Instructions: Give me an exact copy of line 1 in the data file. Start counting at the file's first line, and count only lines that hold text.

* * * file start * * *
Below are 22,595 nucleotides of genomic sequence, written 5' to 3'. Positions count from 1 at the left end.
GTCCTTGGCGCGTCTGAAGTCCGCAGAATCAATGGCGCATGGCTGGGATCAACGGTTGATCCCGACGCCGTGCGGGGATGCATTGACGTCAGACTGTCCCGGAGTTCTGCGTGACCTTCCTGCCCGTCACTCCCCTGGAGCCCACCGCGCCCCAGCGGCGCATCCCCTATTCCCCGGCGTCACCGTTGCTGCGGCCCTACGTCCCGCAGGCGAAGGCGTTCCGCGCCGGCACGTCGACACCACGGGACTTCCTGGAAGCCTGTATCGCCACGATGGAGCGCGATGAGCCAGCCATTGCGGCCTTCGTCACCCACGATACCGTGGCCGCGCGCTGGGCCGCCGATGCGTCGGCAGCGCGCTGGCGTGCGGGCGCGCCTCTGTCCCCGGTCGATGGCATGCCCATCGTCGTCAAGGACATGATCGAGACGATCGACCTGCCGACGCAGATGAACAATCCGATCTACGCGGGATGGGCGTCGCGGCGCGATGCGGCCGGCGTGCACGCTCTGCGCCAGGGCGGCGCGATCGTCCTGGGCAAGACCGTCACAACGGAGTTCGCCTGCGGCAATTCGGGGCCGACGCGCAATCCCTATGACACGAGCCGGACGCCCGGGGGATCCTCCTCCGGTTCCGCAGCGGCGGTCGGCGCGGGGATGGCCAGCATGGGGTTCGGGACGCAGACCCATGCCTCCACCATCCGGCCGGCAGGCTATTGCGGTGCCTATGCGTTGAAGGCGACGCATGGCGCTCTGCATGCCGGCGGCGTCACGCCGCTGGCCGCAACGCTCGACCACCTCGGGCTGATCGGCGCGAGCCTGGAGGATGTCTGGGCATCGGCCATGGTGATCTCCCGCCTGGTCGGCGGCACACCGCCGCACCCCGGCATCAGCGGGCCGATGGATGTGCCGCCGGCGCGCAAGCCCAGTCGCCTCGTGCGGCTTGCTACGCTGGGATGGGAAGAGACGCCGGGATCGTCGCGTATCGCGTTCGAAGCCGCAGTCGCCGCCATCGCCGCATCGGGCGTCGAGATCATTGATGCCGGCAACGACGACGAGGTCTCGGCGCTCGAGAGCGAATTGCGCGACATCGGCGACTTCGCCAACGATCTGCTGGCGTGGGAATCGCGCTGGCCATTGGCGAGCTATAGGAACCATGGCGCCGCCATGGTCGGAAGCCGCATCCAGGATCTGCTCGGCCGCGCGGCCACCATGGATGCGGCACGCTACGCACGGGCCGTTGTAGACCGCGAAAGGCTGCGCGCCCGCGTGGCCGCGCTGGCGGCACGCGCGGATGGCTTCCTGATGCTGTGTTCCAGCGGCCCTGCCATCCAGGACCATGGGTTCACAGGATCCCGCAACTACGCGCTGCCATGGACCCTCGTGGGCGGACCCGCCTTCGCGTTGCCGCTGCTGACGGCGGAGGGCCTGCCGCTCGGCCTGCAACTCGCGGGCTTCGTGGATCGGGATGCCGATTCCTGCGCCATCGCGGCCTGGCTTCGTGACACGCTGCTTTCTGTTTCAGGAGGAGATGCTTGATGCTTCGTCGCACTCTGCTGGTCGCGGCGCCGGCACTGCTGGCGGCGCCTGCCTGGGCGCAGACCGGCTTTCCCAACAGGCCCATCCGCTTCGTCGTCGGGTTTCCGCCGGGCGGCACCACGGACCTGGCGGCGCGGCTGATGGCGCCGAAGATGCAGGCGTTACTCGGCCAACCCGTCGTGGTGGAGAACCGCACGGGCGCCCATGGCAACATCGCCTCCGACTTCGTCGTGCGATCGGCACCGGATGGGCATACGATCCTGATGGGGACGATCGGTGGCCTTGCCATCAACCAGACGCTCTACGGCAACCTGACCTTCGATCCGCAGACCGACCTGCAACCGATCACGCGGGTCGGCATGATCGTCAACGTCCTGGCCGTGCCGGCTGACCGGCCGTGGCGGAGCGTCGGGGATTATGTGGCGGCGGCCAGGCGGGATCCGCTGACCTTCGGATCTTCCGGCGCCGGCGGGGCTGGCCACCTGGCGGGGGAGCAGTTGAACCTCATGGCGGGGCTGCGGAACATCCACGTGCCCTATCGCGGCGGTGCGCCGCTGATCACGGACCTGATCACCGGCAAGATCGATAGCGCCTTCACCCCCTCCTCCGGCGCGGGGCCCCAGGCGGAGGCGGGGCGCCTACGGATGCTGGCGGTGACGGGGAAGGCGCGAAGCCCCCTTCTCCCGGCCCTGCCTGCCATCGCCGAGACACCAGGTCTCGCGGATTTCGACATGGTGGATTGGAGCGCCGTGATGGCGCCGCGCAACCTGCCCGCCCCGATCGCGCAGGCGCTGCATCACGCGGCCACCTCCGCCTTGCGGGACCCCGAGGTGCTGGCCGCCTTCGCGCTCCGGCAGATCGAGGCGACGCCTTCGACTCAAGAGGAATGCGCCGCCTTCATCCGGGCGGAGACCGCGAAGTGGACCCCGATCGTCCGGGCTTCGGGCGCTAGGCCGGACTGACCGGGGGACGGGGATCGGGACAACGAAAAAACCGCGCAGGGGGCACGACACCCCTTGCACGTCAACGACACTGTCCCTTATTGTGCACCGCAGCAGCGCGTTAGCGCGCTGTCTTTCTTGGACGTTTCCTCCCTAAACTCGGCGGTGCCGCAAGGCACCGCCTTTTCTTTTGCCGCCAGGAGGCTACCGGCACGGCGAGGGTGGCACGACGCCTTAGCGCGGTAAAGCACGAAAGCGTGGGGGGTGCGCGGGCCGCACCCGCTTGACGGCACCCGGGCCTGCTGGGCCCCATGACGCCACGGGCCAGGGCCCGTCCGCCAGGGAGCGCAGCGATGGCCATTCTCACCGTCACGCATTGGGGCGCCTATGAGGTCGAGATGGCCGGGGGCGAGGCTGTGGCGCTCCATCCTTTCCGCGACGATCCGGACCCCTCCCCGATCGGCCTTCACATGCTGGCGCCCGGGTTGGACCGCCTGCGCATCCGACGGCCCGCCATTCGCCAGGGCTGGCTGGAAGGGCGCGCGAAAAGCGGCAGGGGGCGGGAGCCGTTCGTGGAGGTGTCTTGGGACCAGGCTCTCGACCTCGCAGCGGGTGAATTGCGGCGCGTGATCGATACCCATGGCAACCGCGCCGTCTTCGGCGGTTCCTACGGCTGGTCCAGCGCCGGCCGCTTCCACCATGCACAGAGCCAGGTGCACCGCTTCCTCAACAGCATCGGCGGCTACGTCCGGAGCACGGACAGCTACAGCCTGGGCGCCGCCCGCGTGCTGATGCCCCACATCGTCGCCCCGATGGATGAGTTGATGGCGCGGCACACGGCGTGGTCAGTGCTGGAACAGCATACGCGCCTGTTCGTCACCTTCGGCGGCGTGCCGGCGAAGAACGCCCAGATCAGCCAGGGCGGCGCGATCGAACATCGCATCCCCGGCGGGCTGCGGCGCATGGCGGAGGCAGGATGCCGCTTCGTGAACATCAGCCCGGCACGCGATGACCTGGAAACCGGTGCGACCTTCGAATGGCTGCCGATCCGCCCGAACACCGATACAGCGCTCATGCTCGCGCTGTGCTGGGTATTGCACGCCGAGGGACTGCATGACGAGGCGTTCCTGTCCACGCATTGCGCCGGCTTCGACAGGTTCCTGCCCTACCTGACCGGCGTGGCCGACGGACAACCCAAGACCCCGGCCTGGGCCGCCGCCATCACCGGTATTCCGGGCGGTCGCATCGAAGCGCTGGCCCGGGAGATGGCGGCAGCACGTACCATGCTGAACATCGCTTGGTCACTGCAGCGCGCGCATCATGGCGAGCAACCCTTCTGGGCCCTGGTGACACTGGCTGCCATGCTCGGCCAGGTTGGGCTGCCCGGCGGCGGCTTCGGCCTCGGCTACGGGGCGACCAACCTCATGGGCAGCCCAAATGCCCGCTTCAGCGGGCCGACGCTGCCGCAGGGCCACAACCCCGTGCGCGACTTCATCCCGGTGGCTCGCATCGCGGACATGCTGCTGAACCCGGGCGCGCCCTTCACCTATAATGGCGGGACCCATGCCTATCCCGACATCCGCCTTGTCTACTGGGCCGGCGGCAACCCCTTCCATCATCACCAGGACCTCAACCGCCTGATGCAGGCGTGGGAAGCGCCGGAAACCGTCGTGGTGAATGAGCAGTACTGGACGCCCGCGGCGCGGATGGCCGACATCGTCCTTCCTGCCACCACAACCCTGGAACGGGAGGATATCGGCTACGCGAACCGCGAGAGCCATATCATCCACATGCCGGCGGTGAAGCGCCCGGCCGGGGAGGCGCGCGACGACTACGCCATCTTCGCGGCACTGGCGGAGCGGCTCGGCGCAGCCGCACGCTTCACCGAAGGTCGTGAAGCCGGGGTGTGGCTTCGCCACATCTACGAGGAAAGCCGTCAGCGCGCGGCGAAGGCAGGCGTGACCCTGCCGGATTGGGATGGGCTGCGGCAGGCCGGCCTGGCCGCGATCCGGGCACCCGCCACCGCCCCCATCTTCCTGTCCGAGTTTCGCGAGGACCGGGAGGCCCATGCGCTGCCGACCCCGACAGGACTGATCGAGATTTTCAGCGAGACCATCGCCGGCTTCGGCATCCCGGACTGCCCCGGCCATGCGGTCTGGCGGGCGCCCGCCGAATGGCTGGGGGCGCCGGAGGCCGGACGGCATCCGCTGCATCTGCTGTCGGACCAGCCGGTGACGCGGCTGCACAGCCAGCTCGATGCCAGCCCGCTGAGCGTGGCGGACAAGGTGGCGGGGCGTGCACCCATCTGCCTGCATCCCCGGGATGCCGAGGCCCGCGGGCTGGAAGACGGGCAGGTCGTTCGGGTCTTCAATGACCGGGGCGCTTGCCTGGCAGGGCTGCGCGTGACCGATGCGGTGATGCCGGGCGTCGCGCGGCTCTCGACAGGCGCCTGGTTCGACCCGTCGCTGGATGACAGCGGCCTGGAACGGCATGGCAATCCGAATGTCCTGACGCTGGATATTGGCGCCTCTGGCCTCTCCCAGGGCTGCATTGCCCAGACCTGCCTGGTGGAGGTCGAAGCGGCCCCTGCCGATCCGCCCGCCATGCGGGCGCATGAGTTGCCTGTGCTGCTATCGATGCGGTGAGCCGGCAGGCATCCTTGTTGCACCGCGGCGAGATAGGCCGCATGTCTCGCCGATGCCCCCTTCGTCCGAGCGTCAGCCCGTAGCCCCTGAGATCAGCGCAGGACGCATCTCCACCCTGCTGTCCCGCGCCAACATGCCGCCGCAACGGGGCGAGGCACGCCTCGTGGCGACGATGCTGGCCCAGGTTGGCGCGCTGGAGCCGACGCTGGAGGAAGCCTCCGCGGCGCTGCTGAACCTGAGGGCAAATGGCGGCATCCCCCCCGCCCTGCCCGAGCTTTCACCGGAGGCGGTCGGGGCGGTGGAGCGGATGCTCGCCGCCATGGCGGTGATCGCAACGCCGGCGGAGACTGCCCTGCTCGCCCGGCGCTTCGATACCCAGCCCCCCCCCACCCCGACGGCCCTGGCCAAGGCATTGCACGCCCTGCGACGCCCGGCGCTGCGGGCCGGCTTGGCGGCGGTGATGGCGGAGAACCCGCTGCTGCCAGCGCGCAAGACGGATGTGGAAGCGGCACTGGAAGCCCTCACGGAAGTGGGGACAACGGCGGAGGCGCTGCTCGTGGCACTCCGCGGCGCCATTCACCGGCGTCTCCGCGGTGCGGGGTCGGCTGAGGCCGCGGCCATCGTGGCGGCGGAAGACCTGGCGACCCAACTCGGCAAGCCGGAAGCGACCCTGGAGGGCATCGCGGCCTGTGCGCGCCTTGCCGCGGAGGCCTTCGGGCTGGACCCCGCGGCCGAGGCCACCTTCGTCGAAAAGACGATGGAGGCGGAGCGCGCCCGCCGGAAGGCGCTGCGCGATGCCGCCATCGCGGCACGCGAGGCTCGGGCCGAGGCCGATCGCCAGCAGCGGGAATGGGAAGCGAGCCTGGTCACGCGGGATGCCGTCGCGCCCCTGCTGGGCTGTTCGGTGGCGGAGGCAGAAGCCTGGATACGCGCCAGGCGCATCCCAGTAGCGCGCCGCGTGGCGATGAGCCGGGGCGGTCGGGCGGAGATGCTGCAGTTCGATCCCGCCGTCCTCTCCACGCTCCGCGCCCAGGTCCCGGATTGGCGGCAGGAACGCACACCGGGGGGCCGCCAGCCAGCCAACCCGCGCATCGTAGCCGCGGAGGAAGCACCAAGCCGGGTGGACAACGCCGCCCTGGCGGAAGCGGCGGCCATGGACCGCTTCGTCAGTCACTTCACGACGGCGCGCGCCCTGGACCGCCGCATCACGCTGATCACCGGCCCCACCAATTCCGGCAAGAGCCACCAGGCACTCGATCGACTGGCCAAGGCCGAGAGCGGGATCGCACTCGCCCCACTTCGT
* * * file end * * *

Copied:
Below are 22,595 nucleotides of genomic sequence, written 5' to 3'. Positions count from 1 at the left end.